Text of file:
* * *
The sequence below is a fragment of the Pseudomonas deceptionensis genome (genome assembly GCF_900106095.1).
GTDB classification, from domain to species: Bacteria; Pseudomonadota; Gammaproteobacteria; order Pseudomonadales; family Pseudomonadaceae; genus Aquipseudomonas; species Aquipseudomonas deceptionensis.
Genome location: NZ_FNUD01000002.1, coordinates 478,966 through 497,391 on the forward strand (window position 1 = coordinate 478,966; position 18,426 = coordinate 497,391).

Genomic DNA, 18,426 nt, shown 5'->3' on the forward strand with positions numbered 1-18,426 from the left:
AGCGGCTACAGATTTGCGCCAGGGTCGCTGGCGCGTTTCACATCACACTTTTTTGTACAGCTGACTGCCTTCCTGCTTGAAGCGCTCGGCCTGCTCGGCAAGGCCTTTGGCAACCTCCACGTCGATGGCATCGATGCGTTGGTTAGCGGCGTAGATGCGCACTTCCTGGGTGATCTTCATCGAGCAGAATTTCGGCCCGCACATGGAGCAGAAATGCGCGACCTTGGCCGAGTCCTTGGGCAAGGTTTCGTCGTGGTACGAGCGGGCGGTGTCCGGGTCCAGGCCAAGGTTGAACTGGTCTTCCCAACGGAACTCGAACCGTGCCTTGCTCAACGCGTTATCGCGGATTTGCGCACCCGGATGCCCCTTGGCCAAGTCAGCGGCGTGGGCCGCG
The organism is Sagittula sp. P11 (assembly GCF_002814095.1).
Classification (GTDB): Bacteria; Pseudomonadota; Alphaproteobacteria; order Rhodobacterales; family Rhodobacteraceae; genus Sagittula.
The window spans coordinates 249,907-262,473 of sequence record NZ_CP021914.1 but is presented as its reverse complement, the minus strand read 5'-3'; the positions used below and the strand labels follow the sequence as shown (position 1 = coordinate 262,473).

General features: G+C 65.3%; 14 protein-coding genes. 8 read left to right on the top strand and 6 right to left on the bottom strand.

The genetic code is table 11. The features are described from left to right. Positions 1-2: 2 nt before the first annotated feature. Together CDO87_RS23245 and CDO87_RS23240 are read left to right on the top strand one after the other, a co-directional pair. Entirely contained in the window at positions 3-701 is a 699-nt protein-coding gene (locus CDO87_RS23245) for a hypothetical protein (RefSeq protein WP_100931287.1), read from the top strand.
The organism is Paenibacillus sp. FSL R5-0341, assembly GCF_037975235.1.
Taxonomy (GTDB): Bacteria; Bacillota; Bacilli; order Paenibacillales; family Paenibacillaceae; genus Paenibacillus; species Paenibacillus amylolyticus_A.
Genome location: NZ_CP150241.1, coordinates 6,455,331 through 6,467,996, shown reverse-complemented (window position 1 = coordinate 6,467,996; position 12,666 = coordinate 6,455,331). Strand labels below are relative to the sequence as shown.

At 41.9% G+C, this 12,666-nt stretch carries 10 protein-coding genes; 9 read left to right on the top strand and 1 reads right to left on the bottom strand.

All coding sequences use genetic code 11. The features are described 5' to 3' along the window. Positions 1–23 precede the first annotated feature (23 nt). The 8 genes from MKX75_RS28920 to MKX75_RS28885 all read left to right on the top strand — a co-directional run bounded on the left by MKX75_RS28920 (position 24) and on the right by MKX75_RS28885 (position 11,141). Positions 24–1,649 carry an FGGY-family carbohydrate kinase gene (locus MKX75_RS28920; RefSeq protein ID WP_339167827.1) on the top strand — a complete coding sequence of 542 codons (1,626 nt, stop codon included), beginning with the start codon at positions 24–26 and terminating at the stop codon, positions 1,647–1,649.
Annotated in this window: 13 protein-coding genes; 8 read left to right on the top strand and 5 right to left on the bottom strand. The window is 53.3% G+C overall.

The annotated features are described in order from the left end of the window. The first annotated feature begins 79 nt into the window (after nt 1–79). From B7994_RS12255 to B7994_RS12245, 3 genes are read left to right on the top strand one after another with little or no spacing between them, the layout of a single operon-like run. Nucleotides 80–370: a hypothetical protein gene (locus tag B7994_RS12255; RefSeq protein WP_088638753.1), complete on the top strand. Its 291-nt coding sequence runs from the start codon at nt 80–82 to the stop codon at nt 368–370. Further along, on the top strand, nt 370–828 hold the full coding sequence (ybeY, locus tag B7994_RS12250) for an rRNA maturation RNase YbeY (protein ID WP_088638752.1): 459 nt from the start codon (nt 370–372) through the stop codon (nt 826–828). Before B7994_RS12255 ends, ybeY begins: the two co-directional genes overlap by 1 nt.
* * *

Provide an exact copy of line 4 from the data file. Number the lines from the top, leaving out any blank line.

Genomic DNA, 18,426 nt, shown 5'->3' on the forward strand with positions numbered 1-18,426 from the left: